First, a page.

New strategic plan spotlights college’s future priorities

strategic planThe College of Agriculture, Biotechnology and Natural Resources is putting the finishing touches on a new strategic plan  that ensures the college will continue enhancing the economic stability and health of Nevada through research and strong collaborations.
Since 2012, CABNR officials have been meeting with a broad spectrum of stakeholders - from representatives of Nevada's major industries, federal and state agencies and nongovernmental organizations - in an effort to identify the critical concerns that CABNR will need to address in coming years.
"To be successful, every organization must routinely take stock of its strengths, challenges, opportunities, and resource needs to adequately address identified areas of emphasis," said CABNR Interim Dean Ron Pardini.
"Our job is to help fulfill the University's land-grant mission of teaching, research and outreach education benefiting the health and economic vitality of Nevada's citizens, so our research and meetings were focused on learning what those needs are today and how we can address them."
The strategic plan meetings of 2012 determined that CABNR needs to:

  • Enhance economic stability and growth in all aspects of the Great Basin's agriculture enterprise through advances in the application of biotechnology, increased diversity of crop and animal products, increases in production efficiency, and sound strategies for soil, water, air and landscape management.
  • Address the serious health concerns of Nevadans through improved quality of the environment and better nutrition through improved diet.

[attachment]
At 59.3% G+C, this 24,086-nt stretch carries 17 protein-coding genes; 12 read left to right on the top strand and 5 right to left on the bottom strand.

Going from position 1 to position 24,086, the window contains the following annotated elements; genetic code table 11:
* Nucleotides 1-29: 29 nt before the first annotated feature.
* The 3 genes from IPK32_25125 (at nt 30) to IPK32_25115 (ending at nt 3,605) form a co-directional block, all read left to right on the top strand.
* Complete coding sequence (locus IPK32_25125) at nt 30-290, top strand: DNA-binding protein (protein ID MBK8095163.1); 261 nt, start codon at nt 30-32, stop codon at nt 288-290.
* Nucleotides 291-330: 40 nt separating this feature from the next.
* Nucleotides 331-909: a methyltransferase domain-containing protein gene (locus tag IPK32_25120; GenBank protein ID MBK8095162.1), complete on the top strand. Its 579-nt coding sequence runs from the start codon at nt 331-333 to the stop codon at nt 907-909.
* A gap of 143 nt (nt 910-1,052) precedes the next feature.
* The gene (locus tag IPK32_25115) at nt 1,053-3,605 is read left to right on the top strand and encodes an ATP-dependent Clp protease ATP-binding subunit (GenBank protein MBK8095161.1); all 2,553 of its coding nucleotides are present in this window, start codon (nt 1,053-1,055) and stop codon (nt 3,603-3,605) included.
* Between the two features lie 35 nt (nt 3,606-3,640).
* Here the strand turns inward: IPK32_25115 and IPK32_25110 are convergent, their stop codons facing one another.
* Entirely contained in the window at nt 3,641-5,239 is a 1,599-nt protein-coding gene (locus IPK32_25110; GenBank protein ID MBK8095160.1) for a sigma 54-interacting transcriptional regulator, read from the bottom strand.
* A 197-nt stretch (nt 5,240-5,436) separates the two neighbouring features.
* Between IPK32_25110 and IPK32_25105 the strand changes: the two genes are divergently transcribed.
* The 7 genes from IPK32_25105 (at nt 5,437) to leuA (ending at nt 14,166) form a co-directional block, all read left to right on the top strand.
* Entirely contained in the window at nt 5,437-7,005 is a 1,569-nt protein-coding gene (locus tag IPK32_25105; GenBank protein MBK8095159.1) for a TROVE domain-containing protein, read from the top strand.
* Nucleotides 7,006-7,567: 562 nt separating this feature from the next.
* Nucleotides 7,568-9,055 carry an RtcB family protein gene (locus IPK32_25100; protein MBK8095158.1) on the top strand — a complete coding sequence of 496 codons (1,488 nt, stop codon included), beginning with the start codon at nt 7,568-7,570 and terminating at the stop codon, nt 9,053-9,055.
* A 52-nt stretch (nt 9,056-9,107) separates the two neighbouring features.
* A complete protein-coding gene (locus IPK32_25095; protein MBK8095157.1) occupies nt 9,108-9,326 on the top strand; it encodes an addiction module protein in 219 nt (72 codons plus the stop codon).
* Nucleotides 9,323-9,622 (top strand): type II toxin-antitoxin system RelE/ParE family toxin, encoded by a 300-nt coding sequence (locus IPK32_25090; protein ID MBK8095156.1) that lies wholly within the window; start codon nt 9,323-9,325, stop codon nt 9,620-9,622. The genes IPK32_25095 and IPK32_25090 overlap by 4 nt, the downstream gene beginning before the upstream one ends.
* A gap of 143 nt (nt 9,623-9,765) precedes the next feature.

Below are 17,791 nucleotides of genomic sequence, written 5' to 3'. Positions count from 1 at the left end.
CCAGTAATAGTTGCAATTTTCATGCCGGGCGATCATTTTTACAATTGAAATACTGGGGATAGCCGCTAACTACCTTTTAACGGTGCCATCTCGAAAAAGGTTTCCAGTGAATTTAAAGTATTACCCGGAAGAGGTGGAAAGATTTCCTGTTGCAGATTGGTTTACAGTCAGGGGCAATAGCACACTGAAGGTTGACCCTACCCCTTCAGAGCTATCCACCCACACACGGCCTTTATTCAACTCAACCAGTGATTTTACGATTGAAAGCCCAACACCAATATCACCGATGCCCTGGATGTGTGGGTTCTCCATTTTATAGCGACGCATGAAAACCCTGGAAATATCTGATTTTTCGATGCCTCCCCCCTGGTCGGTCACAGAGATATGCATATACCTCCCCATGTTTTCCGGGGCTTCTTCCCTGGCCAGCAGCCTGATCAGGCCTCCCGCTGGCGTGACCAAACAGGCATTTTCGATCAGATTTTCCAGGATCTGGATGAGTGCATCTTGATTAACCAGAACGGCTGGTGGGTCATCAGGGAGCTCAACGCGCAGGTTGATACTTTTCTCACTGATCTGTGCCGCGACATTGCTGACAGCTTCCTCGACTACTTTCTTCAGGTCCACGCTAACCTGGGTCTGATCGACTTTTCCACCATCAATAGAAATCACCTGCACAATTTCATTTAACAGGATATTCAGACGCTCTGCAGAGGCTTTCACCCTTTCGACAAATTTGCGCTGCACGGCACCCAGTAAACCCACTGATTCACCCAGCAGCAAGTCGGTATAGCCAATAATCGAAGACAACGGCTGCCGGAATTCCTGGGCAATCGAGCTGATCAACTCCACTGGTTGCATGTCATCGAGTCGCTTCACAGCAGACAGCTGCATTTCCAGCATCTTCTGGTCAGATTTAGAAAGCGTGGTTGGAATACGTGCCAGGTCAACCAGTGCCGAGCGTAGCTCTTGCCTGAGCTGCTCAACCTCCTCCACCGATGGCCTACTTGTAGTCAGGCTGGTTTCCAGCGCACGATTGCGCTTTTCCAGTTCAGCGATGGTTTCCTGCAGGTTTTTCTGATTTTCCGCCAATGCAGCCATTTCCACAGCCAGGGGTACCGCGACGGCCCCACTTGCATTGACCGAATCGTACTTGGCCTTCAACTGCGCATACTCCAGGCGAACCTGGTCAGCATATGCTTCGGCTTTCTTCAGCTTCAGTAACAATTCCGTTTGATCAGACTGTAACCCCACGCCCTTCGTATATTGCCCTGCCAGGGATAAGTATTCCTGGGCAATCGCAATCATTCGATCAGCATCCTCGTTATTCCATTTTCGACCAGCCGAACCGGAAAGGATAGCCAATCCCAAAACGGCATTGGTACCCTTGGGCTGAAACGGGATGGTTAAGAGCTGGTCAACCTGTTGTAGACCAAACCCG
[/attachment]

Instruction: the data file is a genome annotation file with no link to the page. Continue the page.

• Ensure sustainable production of natural resources from stable and viable high desert and montane ecosystems.
  • Ensure a strong and enduring connection between CABNR and the Nevada Agricultural Experiment Station and residents of the Great Basin.

"The research reaffirmed that many of our programs are on target and that we need to continue the work we've undertaken," Pardini said. "But it also revealed new trends and issues that we need to focus on in coming years."
Pardini said examples of increased program emphasis and development that will result from added financial support and the hiring of new faculty include:

  • New teaching and research capability to support growth and sustainability in the production and marketing of locally grown food products.
  • Creating a world-class genetics program to develop plant material with enhanced resistance to drought, and poor soil conditions as well as increased production of bio-fuel and other plant derived bio-products.
  • Introduction of new, high-value crops with lower irrigation requirements.
  • Expanding the new range management and ecology program to develop environmentally compatible, sustainable livestock production systems.
  • Increased success in land and habitat rehabilitation following major disturbances such as wildfire.
  • Expanding the human nutrition and dietetics program to focus on the relationship between diet and chronic disease.
  • Reducing the threat to ecosystem sustainability from invasive exotic plant and animal species and increased pressure from use.
  • Developing and supporting strategies to manage threatened and endangered species of wildlife.

CABNR has already initiated internal discussions to assess its current capabilities and what future resources it and the Nevada Agricultural Experiment Station will need to be:

  • A recognized leader in the utilization of biotechnology and managed land resources for the development and growth of Nevada's agriculture enterprise and the general economy.
  • A recognized leader in research and the training of professionals who improve the health of Nevadans.
  • A recognized center for both research and knowledge dissemination related to sustaining ecosystem function on semi-arid and montane landscapes in the Great Basin and similar global environments.
  • A model for using multi-disciplinary teams, including stakeholders, to identify critical needs, propose courses of action, recommend the allocation of resources and act to address critical issues.

"We have a lot to do," Pardini said, "but this strategic plan gives us a clear roadmap for addressing the pressing needs of this state and this college."